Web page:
The Business Year

Fr. Alberto Ferreira

MOZAMBIQUE - Health & Education

Holistic Values

Rector, Catholic University of Mozambique (UCM)


Alberto Ferreira came to his current post in 2006, while simultaneously holding the position of Associate Professor at the same institution. His other roles include the presidency of the Council of Rectors of Mozambique and membership of the National Council of Higher Education. He received a degree in Theology from the Pontifí­cia Universidade Gregoriana in Rome, a doctorate in Philosophy from the Pontifí­cia Universidade Urbaniana also in Rome, and completed a post-graduate course in Political Science in the Universidade Catolica Portuguesa in Lisbon in 2010.

What role does UCM play in the education sector in Mozambique? UCM was one of the first private universities in Mozambique, and the first to have its headquarters beyond Maputo. […]

What role does UCM play in the education sector in Mozambique?

UCM was one of the first private universities in Mozambique, and the first to have its headquarters beyond Maputo. It is part of the Mozambican Catholic church. The Archbishop of Beira launched the university at a crucial moment for Mozambique, during the peace negotiations in 1992. One of the issues that had led to the civil war was the absence of higher education in the center and north of the country. At that time the only higher education institution was Eduardo Mondlane University (UEM), based in Maputo. To overcome this problem the mediators thought that the only solution would be the foundation of a university for central and northern Mozambique. In 1995 the initial proposal for a Catholic University was approved in Mozambique, and in 1996, the two first faculties, economics and management, started in Beira, and, on the same day in Nampula, the Faculty of Law was established. Since then faculties of education, communications, agriculture, tourism, computer sciences, engineering, natural resources, mineralogy, and social and political sciences have come into being. What we want to do is educate men and women in a holistic manner, not only in terms of scientific knowledge but also in human knowledge, practical knowledge, and values that can enrich the work of not only the person, but also of other people. We also give priority to gender equality because women were marginalized in Mozambique with regard to access to higher education. We now have 11 research centers, and in each basic unit, or in each faculty, we are also the only university in the country that currently offers courses on HIV/AIDS.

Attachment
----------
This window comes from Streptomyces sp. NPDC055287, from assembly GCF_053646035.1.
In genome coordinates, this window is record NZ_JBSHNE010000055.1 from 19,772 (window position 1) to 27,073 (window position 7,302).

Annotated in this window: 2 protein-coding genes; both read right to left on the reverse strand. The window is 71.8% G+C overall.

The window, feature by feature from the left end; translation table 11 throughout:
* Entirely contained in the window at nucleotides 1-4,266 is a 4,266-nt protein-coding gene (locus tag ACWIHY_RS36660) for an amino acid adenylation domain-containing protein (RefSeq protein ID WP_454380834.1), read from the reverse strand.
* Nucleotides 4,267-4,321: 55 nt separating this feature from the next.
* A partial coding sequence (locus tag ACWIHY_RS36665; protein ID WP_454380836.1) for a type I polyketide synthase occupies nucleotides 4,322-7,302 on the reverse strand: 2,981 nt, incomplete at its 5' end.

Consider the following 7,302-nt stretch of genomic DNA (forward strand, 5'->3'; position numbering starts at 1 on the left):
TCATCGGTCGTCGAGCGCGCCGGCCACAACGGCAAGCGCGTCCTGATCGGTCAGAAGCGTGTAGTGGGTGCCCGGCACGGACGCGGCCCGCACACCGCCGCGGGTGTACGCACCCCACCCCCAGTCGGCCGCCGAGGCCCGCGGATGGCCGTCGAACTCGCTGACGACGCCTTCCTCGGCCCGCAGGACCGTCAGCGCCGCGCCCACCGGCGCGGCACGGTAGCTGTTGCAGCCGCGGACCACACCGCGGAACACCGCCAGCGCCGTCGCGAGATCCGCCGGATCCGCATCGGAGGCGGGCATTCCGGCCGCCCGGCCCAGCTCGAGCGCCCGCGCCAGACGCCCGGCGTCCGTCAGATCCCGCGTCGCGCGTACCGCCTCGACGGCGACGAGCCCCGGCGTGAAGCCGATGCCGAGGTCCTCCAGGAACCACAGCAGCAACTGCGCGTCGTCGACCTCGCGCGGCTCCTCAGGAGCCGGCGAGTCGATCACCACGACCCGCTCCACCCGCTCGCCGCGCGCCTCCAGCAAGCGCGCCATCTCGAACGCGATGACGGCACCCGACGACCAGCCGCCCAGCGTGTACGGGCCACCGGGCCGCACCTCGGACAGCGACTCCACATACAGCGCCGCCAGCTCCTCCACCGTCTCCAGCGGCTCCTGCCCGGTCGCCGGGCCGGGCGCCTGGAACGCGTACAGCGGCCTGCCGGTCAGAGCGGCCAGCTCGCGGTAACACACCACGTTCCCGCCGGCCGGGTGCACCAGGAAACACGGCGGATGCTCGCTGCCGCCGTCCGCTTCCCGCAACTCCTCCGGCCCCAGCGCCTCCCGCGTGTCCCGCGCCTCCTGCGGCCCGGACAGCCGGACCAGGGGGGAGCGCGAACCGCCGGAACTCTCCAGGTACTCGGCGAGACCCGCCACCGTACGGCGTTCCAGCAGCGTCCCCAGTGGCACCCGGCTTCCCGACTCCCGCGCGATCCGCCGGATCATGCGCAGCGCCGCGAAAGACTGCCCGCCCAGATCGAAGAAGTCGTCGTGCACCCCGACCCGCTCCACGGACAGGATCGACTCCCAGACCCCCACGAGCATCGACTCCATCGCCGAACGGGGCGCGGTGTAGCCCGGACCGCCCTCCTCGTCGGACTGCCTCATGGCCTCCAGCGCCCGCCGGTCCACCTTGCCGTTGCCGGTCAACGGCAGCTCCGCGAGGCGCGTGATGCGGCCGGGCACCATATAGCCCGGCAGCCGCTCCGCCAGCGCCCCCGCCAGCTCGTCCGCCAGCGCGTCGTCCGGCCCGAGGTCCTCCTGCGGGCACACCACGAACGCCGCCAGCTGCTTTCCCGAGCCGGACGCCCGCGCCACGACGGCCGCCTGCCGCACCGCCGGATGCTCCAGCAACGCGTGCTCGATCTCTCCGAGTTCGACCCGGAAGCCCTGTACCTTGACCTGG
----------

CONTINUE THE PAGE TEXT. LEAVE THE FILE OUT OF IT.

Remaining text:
How would you characterize the higher education system in Mozambique?

Higher education in Mozambique is a challenge as it is still young. Last year, we celebrated 50 years of higher education in Mozambique. Other nations have had centuries of higher education. This means that at the moment it is a great challenge. We have 21 million inhabitants in Mozambique, 70% to 80% of whom are young people. Right now we have 46 institutions of higher education, which is insufficient for such a population. There are few opportunities for access to higher education because the country remains poor and there are few families that have the resources to gain access. This is a problem for women in particular. We can see that women are less privileged in many parts of Africa, but in the last couple of years I believe that positive gains have been made.

How has the influx of investment in the mineral resources sector affected the role of the educational system in Mozambique?

The discovery of natural resources in Tete and Cabo Delgado is great news that brings hope to many Mozambicans. That allows also for the universities and the higher education institutions to start preparing to face new challenges that nobody expected. It is crucially important for Mozambique that we have highly qualified staff who can compete on equal terms with candidates that have been trained elsewhere, especially those who advise the government on investment in those areas and how to capitalize on the resources from mines, natural gas, and oil in Pemba. The universities can do this because they first train the human resources that underpin national development. The universities should start designing educational plans that match the developmental priorities of this country, such as coal and natural gas. We have courses in the area of mineralogy, mine engineering, and geology in Tete. In Cabo Delgado we also thought about starting some programs, and are already designing courses for the natural gas, oil engineering, logistics, and transportation sectors.



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